All in the Family was the mega-hit situation comedy that ran on CBS from 1971-1979, and an additional four years as the revamped Archie Bunker's Place. From 1971-1976, the show was rated the number one show in the country. Producer Norman Lear made a name for himself by breaking through subject matter and language barriers that had previously been taboo. In fact, the show was considered so controversial that CBS displayed a kind of disclaimer prior to each show:
The program you are about to see is All in the Family. It seeks to throw a humorous spotlight on our frailties, prejudices, and concerns. By making them a source of laughter we hope to show, in a mature fashion, just how absurd they are.
The show was adapted from a British show called Till Death Us Do Part. Archie Bunker was a card-carrying conservative who lived in a house alongside his very liberal son-in-law, Michael Stivik (aka Meathead), as well as his daughter and "dingbat" wife. Today's red-state/blue-state division may have sprung directly out of the many spirited conversations between Archie and Meathead.
The video above is from one of the series' most notable episodes. When Sammy Davis Jr. finds himself stranded in the Bunker house we get some real insight into Archie's views on race and can only imagine what he would have thought about Barack Obama as president of the United States.
Waxing Nostalgic Over Classic TV
Friday, March 20, 2009
"Look, up in the sky!"
There have been many incarnations of Superman. He has appeared in comic books, cartoons, tv shows, and movies. But perhaps the iconic Superman is the one created by George Reeves, who appeared as The Man of Steel from 1951-1958 in one movie (Superman and the Mole Men) and 104 television episodes.
I was totally entranced by the show when I was a kid, and never missed an episode. Natually, I had the required gear, a bright red and blue Superman costume, complete with magic cape. I used to fly around the house and drive my mother crazy. Actually, I was hoping the cape might give me at least a couple of magic powers, and I briefly considered jumping off the roof of the house to see if I could fly before thinking better of it.
So when I heard that Superman was dead, that he had killed himself, it was pretty devastating news. It didn't compute. I thought only kryptonite could kill Superman. If Superman could die, what other beliefs that I held sacred might prove to be untrue? Was Santa Claus for real? The tooth fairy? My mind boggled at the possibilities.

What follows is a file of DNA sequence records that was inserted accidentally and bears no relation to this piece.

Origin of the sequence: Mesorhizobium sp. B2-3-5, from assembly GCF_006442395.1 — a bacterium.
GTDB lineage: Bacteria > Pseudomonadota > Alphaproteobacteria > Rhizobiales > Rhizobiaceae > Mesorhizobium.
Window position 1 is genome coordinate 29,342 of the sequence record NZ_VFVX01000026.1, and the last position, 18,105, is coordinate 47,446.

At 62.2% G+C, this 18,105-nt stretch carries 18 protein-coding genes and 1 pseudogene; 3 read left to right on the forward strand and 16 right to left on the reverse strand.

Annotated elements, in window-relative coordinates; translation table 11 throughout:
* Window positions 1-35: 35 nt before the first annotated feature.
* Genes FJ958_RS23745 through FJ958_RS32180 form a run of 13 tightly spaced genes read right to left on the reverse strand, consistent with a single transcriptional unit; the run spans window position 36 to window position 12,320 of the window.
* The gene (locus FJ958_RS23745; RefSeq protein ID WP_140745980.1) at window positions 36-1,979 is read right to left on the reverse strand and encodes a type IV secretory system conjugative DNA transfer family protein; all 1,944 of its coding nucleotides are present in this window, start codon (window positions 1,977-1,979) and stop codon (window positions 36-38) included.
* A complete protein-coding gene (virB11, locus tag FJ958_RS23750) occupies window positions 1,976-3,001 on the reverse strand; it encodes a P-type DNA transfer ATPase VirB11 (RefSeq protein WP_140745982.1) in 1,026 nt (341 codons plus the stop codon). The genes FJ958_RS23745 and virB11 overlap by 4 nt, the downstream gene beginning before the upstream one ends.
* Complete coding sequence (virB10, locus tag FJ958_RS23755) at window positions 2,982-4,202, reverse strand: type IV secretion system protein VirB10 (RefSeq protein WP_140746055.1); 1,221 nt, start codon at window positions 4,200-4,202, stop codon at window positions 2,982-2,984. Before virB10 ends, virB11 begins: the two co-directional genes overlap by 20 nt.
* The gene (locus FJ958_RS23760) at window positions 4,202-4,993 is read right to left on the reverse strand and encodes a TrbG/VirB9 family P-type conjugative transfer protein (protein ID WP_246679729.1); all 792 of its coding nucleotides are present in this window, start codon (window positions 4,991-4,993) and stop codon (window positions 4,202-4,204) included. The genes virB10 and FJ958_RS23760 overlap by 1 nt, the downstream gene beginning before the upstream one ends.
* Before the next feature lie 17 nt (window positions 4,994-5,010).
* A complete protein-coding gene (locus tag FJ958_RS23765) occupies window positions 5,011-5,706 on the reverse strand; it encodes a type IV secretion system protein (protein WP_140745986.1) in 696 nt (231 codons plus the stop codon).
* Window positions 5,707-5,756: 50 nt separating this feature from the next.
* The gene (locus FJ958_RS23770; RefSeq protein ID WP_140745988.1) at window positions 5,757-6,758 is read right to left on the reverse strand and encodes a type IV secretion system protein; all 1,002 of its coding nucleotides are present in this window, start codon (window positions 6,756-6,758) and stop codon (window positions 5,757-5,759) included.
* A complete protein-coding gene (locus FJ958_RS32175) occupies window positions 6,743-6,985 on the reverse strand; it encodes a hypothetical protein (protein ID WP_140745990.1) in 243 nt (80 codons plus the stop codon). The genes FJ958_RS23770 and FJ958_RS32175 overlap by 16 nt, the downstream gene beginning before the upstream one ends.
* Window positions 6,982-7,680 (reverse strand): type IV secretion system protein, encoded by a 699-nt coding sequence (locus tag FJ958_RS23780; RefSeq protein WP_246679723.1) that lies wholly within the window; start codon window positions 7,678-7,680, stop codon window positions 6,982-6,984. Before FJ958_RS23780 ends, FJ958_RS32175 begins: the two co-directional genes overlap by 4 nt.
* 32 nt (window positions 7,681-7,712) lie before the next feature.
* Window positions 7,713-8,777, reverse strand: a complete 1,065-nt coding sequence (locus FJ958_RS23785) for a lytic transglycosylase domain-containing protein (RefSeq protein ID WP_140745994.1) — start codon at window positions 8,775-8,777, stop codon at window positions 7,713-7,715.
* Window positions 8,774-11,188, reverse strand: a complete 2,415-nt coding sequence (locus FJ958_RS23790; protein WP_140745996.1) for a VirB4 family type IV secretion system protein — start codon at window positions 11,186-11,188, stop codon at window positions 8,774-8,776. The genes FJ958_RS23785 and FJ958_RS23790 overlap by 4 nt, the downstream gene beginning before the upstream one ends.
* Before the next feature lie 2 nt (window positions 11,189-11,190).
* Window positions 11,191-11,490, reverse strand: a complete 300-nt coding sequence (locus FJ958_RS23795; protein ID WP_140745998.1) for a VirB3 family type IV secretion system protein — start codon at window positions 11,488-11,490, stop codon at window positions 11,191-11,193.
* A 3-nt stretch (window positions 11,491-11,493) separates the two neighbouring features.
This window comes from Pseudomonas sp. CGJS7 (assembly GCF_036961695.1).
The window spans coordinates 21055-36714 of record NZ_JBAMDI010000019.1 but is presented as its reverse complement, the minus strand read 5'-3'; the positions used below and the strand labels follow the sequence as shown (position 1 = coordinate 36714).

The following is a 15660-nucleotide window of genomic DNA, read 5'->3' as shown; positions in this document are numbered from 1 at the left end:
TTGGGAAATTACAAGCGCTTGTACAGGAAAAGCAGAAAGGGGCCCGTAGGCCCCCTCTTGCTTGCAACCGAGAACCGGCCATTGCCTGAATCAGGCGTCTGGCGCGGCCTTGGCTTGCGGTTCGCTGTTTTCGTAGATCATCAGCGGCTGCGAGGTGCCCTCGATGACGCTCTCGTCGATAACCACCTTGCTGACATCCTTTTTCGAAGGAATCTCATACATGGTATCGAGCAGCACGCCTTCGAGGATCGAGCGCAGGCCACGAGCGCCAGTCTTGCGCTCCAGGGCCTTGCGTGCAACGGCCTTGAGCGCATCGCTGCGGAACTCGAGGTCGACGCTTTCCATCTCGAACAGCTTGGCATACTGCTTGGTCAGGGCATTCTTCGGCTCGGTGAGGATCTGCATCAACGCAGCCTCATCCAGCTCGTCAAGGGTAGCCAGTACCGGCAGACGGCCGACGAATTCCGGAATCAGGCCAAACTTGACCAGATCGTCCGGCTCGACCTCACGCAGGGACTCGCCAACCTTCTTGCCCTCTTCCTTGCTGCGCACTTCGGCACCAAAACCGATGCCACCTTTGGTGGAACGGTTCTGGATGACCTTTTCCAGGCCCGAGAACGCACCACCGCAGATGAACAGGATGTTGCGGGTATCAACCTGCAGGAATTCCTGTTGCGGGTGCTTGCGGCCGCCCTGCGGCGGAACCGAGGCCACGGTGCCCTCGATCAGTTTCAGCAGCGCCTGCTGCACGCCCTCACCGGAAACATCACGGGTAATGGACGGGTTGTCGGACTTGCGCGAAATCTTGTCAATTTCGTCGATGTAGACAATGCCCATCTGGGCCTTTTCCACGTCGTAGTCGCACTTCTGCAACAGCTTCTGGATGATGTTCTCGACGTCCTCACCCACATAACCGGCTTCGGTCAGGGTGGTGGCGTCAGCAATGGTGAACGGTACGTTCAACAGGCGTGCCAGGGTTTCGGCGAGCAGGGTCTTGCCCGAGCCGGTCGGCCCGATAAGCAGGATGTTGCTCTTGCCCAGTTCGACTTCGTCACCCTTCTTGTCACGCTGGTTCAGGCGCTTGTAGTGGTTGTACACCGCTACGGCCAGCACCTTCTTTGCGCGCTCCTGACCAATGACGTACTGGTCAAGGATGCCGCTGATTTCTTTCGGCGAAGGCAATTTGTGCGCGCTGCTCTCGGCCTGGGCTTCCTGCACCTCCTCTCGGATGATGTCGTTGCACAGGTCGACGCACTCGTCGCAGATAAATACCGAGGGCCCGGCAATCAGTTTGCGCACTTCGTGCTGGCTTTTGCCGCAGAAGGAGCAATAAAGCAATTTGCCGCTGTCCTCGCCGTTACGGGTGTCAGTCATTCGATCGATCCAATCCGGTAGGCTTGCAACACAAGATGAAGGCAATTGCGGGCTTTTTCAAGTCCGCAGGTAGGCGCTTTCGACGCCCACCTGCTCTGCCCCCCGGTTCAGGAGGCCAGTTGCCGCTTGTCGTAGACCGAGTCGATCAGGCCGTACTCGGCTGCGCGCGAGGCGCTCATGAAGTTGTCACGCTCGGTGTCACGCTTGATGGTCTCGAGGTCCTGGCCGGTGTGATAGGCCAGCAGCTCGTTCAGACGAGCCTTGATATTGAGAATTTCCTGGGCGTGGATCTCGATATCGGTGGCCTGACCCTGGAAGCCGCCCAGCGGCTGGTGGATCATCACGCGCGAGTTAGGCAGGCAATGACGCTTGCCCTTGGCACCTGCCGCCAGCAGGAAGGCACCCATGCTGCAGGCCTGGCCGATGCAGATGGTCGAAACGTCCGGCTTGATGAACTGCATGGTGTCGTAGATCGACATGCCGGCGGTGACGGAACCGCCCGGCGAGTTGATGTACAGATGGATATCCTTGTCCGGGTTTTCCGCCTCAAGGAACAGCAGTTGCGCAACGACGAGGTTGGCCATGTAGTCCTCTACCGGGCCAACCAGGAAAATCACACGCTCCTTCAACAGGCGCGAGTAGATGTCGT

George Reeves death was ruled a suicide, but many people believe that he was murdered and the crime was covered up. A couple of years ago, a really great film called Hollywoodland chronicled the story of his death. But however he really died, his death contributed to a crisis of identity for a lot of grief-stricken American kids.
Saturday, March 14, 2009
The beautiful young woman who jumped out of her sixth-floor apartment window at 9 am on October 4, 1969 had no way of knowing that her death was destined to become a focal point of the anti-drug movement in America.
Diane Linkletter was the 20-year-old daughter of Art Linkletter, the prominent radio and TV personality. Before an autopsy had even been performed, her famous father claimed to the media that she had taken LSD the night before her death. (Linkletter had not talked to his daughter before her death, but maintains that she had told her brother Robert that she had taken the acid.) He was quoted as saying, "It isn't suicide because she wasn't herself. She was murdered. She was murdered by the people who manufacture and sell LSD."
When the autopsy showed no signs of drugs in her system, he changed his story to claim that she was suffering an LSD flashback from months earlier and that had caused her to jump out the window.
The media, of course, ran with the story, and used Art Linkletter's claims to create the narrative, without doing much investigating of their own. By the time the dust had settled, the story had been transformed in most people's minds to reflect an old urban legend about a girl, high on LSD, who jumped out her window because she thought she could fly.
A much more accurate picture of what happened can be gleaned by examining the testimony of Diane's boyfriend, Edward Durston, who was present when she died. Diane had summoned him to her apartment at 3am and had spent the final six hours of her life with him. He told investigators that she was a desperately unhappy and despondent young woman who was determined to end her life. He had no reason to believe, and she had not indicated, that drugs were a factor in her death.
Art Linkletter, understandably devastated, became one of the most vocal critics of the counterculture, speaking out against drugs at every opportunity, while telling the tale of his daughter's LSD death. Dr. Timothy Leary, the LSD guru who had urged young people to "Turn On, Tune In, Drop Out," became his archenemy.
In this fascinating video from 1980, Leary is surprised on an interview show with a call from Linkletter. Listening to him scream at Leary that "he hoped he had died, he hoped he had been hung" was a little disconcerting coming from someone whose public persona was that of the kindly father.
Did Art Linkletter truly believe that his daughter's death was caused by LSD or was it easier for him to view it through that prism? Did it make his burden easier to bear, believing that an outside force of some kind was responsible, and not any negligence on his part?
One thing is for certain. The story lodged itself in the public's consciousness and helped to fuel the anti-drug sentiments that led Richard Nixon to declare a "War on Drugs" in 1971, a seemingly unending battle that has strained our prison system and drained the nation of valuable resources.